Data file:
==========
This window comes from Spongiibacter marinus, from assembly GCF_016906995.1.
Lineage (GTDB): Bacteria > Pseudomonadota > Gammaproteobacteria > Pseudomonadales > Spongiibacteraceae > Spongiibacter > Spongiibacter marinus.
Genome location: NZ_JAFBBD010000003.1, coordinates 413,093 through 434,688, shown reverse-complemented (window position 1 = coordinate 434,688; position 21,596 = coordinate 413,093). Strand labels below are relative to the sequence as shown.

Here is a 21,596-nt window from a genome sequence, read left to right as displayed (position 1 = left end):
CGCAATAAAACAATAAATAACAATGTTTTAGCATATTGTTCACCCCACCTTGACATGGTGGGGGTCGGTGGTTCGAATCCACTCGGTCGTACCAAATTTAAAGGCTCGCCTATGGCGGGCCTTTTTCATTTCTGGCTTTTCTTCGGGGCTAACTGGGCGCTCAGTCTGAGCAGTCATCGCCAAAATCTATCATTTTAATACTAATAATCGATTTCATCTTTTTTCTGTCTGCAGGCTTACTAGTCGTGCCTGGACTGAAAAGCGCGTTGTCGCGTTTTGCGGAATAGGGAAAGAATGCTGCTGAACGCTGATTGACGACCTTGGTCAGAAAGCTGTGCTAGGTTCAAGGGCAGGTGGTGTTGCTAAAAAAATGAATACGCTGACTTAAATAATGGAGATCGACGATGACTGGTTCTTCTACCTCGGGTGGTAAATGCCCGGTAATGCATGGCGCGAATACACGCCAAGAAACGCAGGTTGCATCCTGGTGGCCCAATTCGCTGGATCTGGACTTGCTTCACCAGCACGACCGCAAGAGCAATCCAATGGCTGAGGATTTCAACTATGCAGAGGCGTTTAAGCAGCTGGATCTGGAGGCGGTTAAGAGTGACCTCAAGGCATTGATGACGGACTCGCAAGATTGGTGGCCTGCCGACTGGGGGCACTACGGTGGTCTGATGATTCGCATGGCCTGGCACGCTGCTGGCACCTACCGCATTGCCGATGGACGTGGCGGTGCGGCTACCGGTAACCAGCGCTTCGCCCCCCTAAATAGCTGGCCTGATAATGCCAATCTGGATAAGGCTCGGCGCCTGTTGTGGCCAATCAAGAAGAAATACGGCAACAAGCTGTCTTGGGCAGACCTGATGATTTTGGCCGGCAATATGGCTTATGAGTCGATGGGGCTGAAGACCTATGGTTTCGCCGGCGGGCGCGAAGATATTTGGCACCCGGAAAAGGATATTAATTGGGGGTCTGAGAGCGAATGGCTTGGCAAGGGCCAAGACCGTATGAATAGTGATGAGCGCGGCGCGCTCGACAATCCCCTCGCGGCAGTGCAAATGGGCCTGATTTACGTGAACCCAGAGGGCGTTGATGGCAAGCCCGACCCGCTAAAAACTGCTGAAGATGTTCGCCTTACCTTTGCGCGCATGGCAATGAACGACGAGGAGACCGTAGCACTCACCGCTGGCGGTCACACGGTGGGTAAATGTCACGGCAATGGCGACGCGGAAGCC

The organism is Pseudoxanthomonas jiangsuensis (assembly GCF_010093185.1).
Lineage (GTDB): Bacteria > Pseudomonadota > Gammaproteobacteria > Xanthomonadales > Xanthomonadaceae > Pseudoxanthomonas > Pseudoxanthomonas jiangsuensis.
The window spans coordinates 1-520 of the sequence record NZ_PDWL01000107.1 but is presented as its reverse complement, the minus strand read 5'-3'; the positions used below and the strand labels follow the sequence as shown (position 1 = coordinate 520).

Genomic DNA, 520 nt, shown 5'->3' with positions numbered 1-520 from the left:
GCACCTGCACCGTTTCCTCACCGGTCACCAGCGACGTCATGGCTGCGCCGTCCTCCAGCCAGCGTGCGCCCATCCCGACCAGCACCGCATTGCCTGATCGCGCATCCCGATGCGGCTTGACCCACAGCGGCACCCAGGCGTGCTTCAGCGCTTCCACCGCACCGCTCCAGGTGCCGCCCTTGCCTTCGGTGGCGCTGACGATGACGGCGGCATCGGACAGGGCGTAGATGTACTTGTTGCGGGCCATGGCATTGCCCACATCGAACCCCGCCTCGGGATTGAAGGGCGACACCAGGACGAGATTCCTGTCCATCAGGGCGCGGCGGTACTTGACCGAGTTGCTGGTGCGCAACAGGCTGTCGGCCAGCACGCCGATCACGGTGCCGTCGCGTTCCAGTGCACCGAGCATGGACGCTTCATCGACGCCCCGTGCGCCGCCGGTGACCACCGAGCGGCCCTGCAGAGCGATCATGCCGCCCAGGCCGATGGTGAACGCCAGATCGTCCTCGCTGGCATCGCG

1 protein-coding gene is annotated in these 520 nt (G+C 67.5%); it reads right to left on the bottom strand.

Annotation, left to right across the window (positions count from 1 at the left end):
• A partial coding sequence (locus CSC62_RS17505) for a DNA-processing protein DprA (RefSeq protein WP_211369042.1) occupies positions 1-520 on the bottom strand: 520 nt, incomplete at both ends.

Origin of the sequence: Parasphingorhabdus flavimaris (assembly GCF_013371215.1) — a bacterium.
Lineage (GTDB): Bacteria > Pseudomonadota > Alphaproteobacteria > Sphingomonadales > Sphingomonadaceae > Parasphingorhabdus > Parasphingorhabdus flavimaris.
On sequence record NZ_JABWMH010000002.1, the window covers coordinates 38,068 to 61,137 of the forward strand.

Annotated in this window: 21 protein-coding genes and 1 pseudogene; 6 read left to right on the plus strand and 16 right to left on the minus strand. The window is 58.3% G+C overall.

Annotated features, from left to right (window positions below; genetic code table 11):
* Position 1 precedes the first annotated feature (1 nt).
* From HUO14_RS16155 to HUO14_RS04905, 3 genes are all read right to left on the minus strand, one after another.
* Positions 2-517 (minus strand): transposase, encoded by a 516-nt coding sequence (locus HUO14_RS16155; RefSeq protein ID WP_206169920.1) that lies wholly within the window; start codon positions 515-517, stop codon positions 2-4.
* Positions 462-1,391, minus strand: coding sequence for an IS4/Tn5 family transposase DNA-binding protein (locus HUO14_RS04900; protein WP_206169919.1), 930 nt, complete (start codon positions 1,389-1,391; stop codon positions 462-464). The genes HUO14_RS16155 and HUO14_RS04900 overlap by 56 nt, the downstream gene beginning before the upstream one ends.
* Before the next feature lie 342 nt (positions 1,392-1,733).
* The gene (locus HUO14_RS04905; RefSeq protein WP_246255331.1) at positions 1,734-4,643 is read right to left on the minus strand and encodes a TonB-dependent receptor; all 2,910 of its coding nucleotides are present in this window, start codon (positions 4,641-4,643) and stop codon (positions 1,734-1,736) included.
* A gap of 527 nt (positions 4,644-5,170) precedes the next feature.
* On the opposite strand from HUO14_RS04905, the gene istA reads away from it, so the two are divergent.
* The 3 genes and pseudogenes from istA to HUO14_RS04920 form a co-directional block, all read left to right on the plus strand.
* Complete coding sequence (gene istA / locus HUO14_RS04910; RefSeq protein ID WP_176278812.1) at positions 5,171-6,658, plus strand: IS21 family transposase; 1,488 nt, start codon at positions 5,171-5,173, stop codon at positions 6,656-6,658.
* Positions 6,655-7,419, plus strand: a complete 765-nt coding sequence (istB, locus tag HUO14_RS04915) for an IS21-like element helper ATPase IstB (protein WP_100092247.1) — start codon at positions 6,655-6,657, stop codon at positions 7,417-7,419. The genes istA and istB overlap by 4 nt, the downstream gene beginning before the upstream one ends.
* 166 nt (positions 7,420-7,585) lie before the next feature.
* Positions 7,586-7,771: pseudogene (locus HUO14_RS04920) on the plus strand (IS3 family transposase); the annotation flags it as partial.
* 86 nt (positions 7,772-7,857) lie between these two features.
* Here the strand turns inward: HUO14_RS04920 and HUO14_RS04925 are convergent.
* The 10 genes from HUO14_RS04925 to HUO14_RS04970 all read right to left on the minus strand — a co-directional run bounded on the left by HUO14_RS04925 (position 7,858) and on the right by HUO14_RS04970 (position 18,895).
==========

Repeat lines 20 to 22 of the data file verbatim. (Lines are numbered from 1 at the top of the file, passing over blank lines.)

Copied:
* From HUO14_RS16155 to HUO14_RS04905, 3 genes are all read right to left on the minus strand, one after another.
* Positions 2-517 (minus strand): transposase, encoded by a 516-nt coding sequence (locus HUO14_RS16155; RefSeq protein ID WP_206169920.1) that lies wholly within the window; start codon positions 515-517, stop codon positions 2-4.
* Positions 462-1,391, minus strand: coding sequence for an IS4/Tn5 family transposase DNA-binding protein (locus HUO14_RS04900; protein WP_206169919.1), 930 nt, complete (start codon positions 1,389-1,391; stop codon positions 462-464). The genes HUO14_RS16155 and HUO14_RS04900 overlap by 56 nt, the downstream gene beginning before the upstream one ends.